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Tonight we will work through each of the canons of the councils that refutes the Vatican 1 dogma of papal supremacy. If the papal dogma of Vatican 1 was the perennial view, it should not be contradicted by multiple canons in each council. As Vatican 1 states: "For "no one can be in doubt, indeed it was known in every age that the holy and most blessed Peter, prince and head of the apostles, the pillar of faith and the foundation of the Catholic Church, received the keys of the kingdom from our lord Jesus Christ, the savior and redeemer of the human race, and that to this day and for ever he lives" and presides and "exercises judgment in his successors" the bishops of the Holy Roman See, which he founded and consecrated with his blood." The text, ignoring all context for these events and quote-mines, then follows with a non sequitur based on a misuse of a quote from Pope St. Leo, and by creatively pasting the two quotes together, Vatican 1 spins a narrative of Ephesus and Pope St. Leo retroactively affirming the supremacy dogma outlined centuries later at Vatican 1: "Therefore whoever succeeds to the chair of Peter obtains by the institution of Christ himself, the primacy of Peter over the whole Church. "So what the truth has ordained stands firm, and blessed Peter perseveres in the rock-like strength he was granted, and does not abandon that guidance of the Church which he once received" In terms of the canons, the argument is not that canons are "infallible" per se nor that canons are irreformable, but that canons certainly express the collective mind of the church in these various councils. To deflect to the issue of whether canons are infallible is to miss the argument. The argument is that Vatican 1 claims its view is the ancient, perennial view of the Church, and if that is the case, we should not see canons enacted at every ecumenical council in the first 7 centuries that contradict this view. The mere fact these canons exist is proof the mindset of Vatican 1 was not the mindset of the fathers in each of these centuries. This is precisely one of the many reasons the modern day Vatican has admitted the modus operandi of the church in the first millennium was collegial, and not the Vatican 1 papal monarchy. Become a supporter of this podcast: https://www.spreaker.com/podcast/jay-sanalysis--1423846/support.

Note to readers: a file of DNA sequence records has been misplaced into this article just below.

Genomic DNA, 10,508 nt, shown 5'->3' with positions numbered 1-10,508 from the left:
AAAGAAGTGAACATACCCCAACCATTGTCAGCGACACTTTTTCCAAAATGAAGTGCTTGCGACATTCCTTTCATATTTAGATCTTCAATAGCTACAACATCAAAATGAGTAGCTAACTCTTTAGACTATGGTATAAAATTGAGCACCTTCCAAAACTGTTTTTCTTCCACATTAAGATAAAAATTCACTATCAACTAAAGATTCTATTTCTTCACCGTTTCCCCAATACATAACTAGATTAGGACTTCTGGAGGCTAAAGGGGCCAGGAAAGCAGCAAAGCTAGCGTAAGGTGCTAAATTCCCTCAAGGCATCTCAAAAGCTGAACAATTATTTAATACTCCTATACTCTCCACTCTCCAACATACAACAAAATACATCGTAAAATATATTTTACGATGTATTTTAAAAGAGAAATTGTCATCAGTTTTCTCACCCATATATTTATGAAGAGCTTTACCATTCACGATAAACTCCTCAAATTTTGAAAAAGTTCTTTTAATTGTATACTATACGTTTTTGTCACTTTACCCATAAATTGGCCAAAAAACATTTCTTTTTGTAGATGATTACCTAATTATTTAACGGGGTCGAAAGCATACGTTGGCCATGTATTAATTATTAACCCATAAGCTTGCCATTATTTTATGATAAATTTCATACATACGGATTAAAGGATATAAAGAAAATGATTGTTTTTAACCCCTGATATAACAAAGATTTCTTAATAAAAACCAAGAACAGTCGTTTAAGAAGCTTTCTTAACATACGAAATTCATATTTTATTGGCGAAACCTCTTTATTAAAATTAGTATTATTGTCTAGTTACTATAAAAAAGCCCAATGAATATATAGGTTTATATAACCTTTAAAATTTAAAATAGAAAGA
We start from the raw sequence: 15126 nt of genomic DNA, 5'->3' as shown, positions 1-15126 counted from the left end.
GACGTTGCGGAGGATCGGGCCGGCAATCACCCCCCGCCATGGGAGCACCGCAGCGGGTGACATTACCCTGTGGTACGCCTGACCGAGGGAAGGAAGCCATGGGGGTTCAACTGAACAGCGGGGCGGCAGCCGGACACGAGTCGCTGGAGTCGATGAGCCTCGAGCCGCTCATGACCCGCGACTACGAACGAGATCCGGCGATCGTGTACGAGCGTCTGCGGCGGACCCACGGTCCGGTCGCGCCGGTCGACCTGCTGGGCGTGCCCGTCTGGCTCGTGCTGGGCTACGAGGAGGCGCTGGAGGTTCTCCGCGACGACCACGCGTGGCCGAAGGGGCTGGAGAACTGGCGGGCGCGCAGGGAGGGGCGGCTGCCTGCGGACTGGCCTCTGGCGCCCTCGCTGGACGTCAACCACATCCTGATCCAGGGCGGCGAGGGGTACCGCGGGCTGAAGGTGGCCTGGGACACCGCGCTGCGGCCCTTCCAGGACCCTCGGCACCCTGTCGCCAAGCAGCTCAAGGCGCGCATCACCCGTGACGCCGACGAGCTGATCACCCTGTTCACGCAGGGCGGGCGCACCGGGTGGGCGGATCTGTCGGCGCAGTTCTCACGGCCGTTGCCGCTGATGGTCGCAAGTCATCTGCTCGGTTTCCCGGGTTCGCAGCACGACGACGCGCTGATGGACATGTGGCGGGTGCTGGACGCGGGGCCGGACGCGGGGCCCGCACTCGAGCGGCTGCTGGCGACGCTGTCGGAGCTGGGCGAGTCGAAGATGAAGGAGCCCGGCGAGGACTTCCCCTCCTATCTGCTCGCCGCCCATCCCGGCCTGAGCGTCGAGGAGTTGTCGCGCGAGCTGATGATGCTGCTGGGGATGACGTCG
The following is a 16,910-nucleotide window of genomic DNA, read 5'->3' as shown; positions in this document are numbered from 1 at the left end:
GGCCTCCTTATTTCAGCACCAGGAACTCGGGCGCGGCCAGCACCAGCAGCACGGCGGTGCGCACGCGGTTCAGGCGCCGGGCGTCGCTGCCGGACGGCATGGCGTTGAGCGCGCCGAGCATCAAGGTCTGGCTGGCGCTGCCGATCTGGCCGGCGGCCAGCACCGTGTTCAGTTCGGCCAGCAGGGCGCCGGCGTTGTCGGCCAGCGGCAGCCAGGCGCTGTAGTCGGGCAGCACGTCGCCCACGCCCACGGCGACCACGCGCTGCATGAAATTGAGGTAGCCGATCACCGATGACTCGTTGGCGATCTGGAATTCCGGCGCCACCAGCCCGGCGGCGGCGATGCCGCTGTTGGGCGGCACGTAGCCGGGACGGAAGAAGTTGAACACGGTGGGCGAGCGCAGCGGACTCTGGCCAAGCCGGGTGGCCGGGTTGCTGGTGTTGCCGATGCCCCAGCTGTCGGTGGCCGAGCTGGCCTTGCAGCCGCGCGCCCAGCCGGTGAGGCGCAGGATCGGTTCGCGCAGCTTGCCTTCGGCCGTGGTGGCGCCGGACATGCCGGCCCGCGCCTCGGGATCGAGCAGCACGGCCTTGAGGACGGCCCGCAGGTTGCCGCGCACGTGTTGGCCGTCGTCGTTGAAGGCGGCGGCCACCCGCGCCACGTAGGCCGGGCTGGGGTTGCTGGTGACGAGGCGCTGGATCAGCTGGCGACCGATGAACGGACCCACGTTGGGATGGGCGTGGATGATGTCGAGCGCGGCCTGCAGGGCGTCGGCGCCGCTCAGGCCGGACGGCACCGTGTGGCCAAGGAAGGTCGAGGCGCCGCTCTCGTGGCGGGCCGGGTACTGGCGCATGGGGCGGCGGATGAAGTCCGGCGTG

Tonight we will work through each of the canons of the councils that refutes the Vatican 1 dogma of papal supremacy. If the papal dogma of Vatican 1 was the perennial view, it should not be contradicted by multiple canons in each council. As Vatican 1 states: "For "no one can be in doubt, indeed it was known in every age that the holy and most blessed Peter, prince and head of the apostles, the pillar of faith and the foundation of the Catholic Church, received the keys of the kingdom from our lord Jesus Christ, the savior and redeemer of the human race, and that to this day and for ever he lives" and presides and "exercises judgment in his successors" the bishops of the Holy Roman See, which he founded and consecrated with his blood." The text, ignoring all context for these events and quote-mines, then follows with a non sequitur based on a misuse of a quote from Pope St. Leo, and by creatively pasting the two quotes together, Vatican 1 spins a narrative of Ephesus and Pope St. Leo retroactively affirming the supremacy dogma outlined centuries later at Vatican 1: "Therefore whoever succeeds to the chair of Peter obtains by the institution of Christ himself, the primacy of Peter over the whole Church. "So what the truth has ordained stands firm, and blessed Peter perseveres in the rock-like strength he was granted, and does not abandon that guidance of the Church which he once received" In terms of the canons, the argument is not that canons are "infallible" per se nor that canons are irreformable, but that canons certainly express the collective mind of the church in these various councils. To deflect to the issue of whether canons are infallible is to miss the argument. The argument is that Vatican 1 claims its view is the ancient, perennial view of the Church, and if that is the case, we should not see canons enacted at every ecumenical council in the first 7 centuries that contradict this view. The mere fact these canons exist is proof the mindset of Vatican 1 was not the mindset of the fathers in each of these centuries. This is precisely one of the many reasons the modern day Vatican has admitted the modus operandi of the church in the first millennium was collegial, and not the Vatican 1 papal monarchy. read more read less

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